Medical education is, broadly, how we educate physicians to care for patients. Sometimes it can be difficult to see this ultimate goal in our very busy everyday life. As I tend to my busy clinical and educational activities, I find myself stopping and reflecting upon my educational tasks. Am I truly working in the best interest of my faculty, learners and ultimately the patients we serve?

Do you ever stop and wonder why you are doing what you are doing in the hospital, in your office or in the lecture hall? A year ago, I sat in Trondheim, Norway, and thought about what a privilege – and responsibility – it was to teach undergraduate medical students and actively practicing physicians. I worried that I and other faculty didn´t make the best choices for teaching adult learners, and that we sometimes teach without a strong evidence base for our pedagogical choices. For a while I had also been thinking about how to give effective feedback on clinical skills to learners so that they grow into responsible clinicians for patients. I was at a crossroads in my own professional career and it felt that it was the time to search for answers to my questions.

 I took a look at the Harvard Medical School´s website and read about the Master’s in Medical Education program. One sentence describing the goal of the program especially resonated with me:

 “…through advancing medical education, we seek to advance science and its application to serve the ultimate goal of relieving human suffering.”

 A year later I am here in Boston as a first-year student in the Master´s program, together with 11 other students from throughout the world working towards this ultimate goal. There are two main areas in which I hope to grow as a medical educator:

 1) I have a strong interest in the formative assessment of clinical skills and feedback to learners. Giving feedback on clinical skills to medical students is very important for their development[1], and feedback should be tailored to the learner [2, 3]. Feedback is often given in a busy hospital setting, from faculty members who are removed from the student in age and experience, and who have little training in providing feedback [4]. As I hold a leadership role at my home institution – the Faculty of Medicine and Health Sciences at the Norwegian University of Science and Technology – I plan to focus my energies on becoming an expert in this area so that I may serve as a resource to both students and faculty.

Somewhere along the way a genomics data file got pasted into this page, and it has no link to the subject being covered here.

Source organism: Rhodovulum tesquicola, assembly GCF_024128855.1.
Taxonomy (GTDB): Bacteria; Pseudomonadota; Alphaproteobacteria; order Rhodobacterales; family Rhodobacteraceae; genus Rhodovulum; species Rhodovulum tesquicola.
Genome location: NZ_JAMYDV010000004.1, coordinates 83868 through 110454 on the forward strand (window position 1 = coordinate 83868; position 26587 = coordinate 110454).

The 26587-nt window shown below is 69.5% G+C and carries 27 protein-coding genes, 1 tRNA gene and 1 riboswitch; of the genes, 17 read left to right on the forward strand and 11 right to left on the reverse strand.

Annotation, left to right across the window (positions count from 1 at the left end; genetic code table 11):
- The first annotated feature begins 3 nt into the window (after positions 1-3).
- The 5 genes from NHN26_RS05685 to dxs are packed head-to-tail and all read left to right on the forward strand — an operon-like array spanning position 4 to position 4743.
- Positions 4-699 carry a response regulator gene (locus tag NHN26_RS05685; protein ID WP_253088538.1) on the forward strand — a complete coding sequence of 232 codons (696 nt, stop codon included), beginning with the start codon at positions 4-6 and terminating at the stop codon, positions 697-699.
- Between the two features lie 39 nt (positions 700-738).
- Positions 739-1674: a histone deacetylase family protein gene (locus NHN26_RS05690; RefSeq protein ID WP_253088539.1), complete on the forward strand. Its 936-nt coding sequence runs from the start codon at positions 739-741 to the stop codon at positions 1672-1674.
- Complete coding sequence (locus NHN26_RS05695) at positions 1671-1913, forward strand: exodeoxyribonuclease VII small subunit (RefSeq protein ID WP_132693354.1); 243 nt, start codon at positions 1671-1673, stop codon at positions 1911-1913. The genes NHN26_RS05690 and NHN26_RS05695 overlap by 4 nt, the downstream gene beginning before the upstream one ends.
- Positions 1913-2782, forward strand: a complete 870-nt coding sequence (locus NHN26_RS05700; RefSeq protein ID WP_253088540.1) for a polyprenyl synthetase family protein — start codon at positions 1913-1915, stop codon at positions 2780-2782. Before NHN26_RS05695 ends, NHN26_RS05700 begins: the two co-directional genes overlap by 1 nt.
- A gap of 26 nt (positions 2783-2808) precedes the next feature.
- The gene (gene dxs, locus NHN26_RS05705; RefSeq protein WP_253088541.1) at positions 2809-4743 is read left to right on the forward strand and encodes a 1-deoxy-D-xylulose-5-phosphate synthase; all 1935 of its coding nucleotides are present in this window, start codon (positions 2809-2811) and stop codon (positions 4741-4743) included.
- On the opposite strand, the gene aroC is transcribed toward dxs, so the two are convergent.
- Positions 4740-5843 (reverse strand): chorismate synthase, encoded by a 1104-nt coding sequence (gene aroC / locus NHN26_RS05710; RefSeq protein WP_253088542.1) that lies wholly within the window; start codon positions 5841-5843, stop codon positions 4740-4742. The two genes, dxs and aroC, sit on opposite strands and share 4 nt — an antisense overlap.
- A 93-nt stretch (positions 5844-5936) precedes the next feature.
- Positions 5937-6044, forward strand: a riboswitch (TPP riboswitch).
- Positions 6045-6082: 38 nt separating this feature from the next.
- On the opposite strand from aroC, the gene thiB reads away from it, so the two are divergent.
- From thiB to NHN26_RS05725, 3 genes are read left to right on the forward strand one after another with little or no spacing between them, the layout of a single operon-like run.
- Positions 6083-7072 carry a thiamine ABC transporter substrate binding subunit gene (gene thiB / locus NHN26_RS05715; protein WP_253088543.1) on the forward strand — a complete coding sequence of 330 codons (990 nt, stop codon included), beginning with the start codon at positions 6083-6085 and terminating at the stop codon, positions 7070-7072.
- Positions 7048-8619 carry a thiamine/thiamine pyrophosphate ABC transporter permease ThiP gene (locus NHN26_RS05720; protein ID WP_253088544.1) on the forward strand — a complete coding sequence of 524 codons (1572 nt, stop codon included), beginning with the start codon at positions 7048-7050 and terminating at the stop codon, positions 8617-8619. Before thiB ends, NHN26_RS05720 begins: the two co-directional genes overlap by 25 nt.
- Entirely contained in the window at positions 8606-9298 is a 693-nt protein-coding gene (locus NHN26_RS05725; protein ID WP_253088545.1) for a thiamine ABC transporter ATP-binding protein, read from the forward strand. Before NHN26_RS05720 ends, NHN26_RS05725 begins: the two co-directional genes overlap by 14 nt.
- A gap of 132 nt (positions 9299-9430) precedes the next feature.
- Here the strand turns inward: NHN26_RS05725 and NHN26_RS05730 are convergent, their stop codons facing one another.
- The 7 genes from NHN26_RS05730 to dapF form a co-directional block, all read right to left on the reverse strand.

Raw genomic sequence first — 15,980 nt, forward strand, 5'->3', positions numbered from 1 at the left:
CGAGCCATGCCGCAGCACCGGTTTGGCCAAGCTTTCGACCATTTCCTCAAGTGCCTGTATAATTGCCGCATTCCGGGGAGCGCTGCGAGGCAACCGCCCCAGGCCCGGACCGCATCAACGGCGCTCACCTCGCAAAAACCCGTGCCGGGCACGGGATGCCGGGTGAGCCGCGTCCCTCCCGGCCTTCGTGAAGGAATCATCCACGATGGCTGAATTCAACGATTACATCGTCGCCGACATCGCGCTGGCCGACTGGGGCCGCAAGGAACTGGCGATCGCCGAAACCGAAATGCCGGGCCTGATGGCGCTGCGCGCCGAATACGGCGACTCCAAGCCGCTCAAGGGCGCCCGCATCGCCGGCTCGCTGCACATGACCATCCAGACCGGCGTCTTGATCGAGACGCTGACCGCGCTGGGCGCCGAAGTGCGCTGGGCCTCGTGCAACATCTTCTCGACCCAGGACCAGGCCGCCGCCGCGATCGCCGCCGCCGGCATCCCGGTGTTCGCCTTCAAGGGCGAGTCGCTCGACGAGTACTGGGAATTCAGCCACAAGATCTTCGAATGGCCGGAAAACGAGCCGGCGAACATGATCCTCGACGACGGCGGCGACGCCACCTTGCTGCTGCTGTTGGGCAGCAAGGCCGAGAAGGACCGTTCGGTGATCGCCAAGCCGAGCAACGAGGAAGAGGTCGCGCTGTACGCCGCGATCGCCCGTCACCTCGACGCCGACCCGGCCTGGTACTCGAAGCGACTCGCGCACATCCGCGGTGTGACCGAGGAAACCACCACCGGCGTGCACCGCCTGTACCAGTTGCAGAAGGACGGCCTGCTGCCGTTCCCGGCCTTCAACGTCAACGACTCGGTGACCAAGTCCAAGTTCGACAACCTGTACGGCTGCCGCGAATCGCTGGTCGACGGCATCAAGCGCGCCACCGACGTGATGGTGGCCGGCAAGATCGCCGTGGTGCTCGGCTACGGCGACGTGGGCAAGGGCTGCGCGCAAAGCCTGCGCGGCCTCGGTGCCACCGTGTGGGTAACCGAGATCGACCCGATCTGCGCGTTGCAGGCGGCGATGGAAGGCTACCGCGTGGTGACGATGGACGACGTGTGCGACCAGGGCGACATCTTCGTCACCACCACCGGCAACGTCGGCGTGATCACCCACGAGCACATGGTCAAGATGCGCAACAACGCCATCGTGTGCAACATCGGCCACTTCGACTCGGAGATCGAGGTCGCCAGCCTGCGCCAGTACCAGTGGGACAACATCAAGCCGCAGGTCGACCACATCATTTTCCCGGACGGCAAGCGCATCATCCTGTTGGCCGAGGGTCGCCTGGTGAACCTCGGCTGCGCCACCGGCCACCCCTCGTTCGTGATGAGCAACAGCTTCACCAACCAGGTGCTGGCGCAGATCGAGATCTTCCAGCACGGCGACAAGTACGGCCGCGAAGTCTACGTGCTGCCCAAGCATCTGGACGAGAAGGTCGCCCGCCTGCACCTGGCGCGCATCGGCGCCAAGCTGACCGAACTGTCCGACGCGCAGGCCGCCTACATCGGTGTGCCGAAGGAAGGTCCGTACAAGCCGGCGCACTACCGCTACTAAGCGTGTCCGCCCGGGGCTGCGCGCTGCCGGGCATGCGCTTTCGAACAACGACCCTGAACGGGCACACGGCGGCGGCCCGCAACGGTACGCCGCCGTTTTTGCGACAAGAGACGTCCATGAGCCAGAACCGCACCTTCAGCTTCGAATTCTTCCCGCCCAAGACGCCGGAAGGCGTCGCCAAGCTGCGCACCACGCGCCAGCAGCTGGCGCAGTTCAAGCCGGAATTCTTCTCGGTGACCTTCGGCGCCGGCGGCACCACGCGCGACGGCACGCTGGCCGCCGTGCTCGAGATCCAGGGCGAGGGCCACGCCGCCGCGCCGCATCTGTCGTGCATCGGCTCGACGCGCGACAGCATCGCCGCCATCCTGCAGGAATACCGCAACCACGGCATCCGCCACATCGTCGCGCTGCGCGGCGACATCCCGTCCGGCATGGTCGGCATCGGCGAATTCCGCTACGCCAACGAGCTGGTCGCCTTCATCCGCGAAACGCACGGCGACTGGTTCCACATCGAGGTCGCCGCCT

2) In clinical practice, it is expected that we offer evidence-based treatment to patients. As medical educators we should hold ourselves to the same standard by critically appraising the literature and engaging in educational scholarship. One of the core components of the HMS Master´s in Medical Education program is a strong research curriculum in both quantitative and qualitative research. As part of this training I am designing my thesis project, which involves the development and supervision of a student-run formative OSCE with immediate peer-feedback. Although I have been a student only a few short months, the feedback I have received from my peers and instructors has been valuable. Looking ahead, I will attend the Harvard Macy Institute´s Program for Educators in Health Professions in January. I wholeheartedly look forward to collaborating further with my Harvard Macy colleagues and mentors, and welcome the feedback I will receive.

As I look back at the thoughts, worries and questions I had one year ago, I can see that I am already on my way to getting some answers. I am also very hopeful that my research and teaching will make an impact on the physicians I am helping to train, and their patients. That is my ultimate goal.



  1. Rushton, A., Formative assessment: A key to deep learning? Med Teach, 2005. 27(6): p. 509-13.
  2. Lefroy, J., et al., Guidelines: The do's, don'ts and don't knows of feedback for clinical education. Perspect Med Educ, 2015. 4(6): p. 284-99.
  3. Eva, K.W., et al., Factors influencing responsiveness to feedback: on the interplay between fear, confidence, and reasoning processes. Adv Health Sci Educ Theory Pract, 2012. 17(1): p. 15-26.
  4. Anderson, P.A., Giving feedback on clinical skills: Are we starving our young? J Grad Med Educ, 2012. 4(2): p. 154-8.


Marie Thoresen MD

Marie Thoresen, MD, is a Medical Educator and Respiratory Physician practicing in Trondheim, Norway. Marie has worked as a university lecturer in Respiratory Diseases and has served as the project manager for OSCE implementation at the Faculty of Medicine and Health Sciences at the Norwegian University of Science and Technology (NTNU). She is a current student in the @HarvardMedEd Master’s in Medical Education program. Her main interests are feedback, assessment and curriculum design. Marie can be followed on Twitter (@marie_thoresen) and her e-mail is